West African implementation research approaches profiled
TDR’s work building capacity for implementation research in West Africa was presented to members of TDR’s Joint Coordinating Board (JCB) at the annual meeting in June. This includes a new West African regional network on tuberculosis, and training in Ghana that is being used to increase adoption of new health technologies.
TDR scientists Corinne Merle and Olumide Ogundahunsi highlighted the need and potential for this type of research that is focused on increasing access to health products and improving the effectiveness of proven interventions. They cited estimates that between 66% and 85% of deaths among Africa's maternal, newborn, and children under the age of 5 could be avoided by effectively implementing current interventions.
The World Health Organization’s tuberculosis department has estimated decreases in new cases of 10% a year by optimizing the use of existing and new tools.
Reducing the burden of tuberculosis in West Africa
The West African Regional Network for TB Control (WARN-TB) was set up by TDR to increase the region’s capacity to better utilize existing tools – diagnostics, drugs and other interventions. Oumou Bah Sow from Guinea Conakry, the co-chair of WARN-TB, explained to JCB members how the 16 countries with 3 different languages – English, French and Portuguese – are working together to reduce the burden of the more than 250 000 new cases each year.
Since TDR’s seed funding in 2015 and ongoing technical support, 15 out of the 16 countries have a national TB task force with terms of reference. These committees are embedded in the ministries of health and will next have support from the The Global Fund to Fight AIDS, Tuberculosis and Malaria (the Global Fund) through their country grants.
Two regional workshops provided country TB programme officers with training on how to use and analyse TB data. In collaboration with WHO Global TB, the countries piloted the development of a TB surveillance system that provides real-time monitoring and surveillance, helping them define TB control gaps and research priorities.
Three TB control issues were found to be common across the region: the need to improve the detection of cases, reduce the lethality of TB, and reduce the numbers of patients stopping treatment before completion.
Out of this analysis came proposals for many implementation research projects to address the issues. The Ghana and Senegal funded pilot studies for intensifying TB case finding in children were so promising they are now being replicated in Guinea and next year in Burkina Faso. See more on this project here.
Liliana Padilla Rodríguez, the JCB member representing the government of Mexico, praised this model. She said it shows how the training led to projects that were funded by both national government sources and international funders like the Global Fund.
Increasing access and delivery of new health technologies in Ghana
The second project profiled was a pilot to increase capacity in Ghana, Indonesia and Tanzania to deliver new health technologies, called the Access and Delivery Partnership (ADP). This is a joint effort with PATH and managed by the United Nations Development Programme (UNDP), one of TDR’s co-sponsors. TDR’s contribution has been in the training on implementation research and pharmacovigilance.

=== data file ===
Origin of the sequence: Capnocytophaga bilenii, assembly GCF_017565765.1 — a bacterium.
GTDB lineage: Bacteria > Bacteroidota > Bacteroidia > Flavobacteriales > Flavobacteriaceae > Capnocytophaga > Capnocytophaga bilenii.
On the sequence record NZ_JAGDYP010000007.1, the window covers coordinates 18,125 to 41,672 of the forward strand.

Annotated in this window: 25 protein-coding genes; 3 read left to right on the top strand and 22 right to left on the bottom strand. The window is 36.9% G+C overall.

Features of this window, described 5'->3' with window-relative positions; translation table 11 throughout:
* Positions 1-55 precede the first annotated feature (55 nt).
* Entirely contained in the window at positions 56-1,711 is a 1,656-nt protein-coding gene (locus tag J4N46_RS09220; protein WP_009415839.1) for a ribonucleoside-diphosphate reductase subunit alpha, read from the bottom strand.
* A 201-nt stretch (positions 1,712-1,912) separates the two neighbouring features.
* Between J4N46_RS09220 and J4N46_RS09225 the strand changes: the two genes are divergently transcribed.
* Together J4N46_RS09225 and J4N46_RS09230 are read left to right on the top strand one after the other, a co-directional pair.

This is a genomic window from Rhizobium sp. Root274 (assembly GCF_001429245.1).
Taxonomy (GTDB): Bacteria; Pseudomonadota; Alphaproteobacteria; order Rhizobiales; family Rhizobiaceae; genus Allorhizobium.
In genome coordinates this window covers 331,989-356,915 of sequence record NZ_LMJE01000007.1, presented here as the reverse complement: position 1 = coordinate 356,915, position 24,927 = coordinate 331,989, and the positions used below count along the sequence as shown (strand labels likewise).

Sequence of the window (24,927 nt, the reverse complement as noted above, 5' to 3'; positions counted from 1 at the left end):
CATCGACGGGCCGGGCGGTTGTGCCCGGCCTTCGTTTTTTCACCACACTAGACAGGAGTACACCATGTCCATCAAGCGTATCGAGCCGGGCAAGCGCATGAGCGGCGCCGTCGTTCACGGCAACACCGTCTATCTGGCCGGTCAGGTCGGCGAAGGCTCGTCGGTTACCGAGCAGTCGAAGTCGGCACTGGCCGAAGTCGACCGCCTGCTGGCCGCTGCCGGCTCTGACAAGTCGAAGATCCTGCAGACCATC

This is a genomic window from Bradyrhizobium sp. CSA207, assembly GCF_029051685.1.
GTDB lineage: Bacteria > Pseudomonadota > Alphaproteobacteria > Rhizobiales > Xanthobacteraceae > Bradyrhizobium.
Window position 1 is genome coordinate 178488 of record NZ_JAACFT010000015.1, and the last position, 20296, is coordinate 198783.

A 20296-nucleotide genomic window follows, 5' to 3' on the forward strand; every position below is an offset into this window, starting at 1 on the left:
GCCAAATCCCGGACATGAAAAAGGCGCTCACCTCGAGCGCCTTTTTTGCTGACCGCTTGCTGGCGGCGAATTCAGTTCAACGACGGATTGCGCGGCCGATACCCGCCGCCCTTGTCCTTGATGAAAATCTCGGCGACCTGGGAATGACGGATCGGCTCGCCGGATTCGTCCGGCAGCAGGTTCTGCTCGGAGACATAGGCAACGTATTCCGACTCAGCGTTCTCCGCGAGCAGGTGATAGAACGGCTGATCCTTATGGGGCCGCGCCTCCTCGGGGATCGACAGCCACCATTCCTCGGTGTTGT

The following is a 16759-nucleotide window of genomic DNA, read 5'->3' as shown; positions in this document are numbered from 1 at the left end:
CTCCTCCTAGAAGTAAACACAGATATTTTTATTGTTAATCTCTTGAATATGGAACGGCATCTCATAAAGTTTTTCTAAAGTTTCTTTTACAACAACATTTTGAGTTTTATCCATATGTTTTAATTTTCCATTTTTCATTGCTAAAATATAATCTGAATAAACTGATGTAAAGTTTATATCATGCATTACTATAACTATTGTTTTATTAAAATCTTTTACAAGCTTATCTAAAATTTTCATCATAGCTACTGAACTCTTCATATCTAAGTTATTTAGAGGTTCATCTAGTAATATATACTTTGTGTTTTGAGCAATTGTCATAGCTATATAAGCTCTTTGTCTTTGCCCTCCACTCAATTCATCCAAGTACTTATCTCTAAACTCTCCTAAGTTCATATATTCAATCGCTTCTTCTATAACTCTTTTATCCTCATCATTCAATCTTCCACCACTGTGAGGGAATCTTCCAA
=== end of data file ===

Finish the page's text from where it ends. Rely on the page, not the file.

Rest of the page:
Margaret Gyapong, the Director of the Centre for health policy and implementation Research at the University of Health and Allied Sciences in Ho, Ghana, gave an overview of the work in Ghana.
Using the TDR-developed implementation research toolkit, the Ghana ADP project sensitized policy-makers of the Ghana Health Service and key players of the African Regional Training Centre at the University of Ghana on the value of this research approach.
Ghana improves disease care through implementation research
Four training workshops were held for multidisciplinary teams from Tuberculosis, Yaws, Malaria and Neglected Tropical Diseases (NTD) control programmes. A scientist was embedded in each team, which comprised policy-makers and disease control department officers.
The NTD team looked into why some people did not take ivermectin as part of a mass drug administration (MDA) programme. Using anthropological approaches, the researchers found that the timing of the MDA activities conflicted with several cultural and economic practices: during Ramadan, farming or fishing seasons, periods not conducive to the campaigns.
This type of implementation research can identify simple shifts in processes like the mass drug administration timing, and test alternatives that could make huge health improvements.
From one country to global impact
TDR support for the country-led stakeholder engagement and prioritization process has resulted in a national implementation research agenda that covers 2015-2019. Ghana is also supporting other countries, providing implementation research training in Nigeria, Tanzania, Pakistan, India and Viet Nam, and working with the INDEPTH network of 52 health and demographic surveillance sites in Africa, Asia, and Oceania to build implementation research capacity.
Amy Bloom from the United States Agency for International Development (USAID) called the projects excellent examples of embedding research, so that research becomes a routine practice within control departments.
For more information, contact: Jamie Guth TDR Communications Manager Telephone: +41 79 441 2289 E-mail: firstname.lastname@example.org.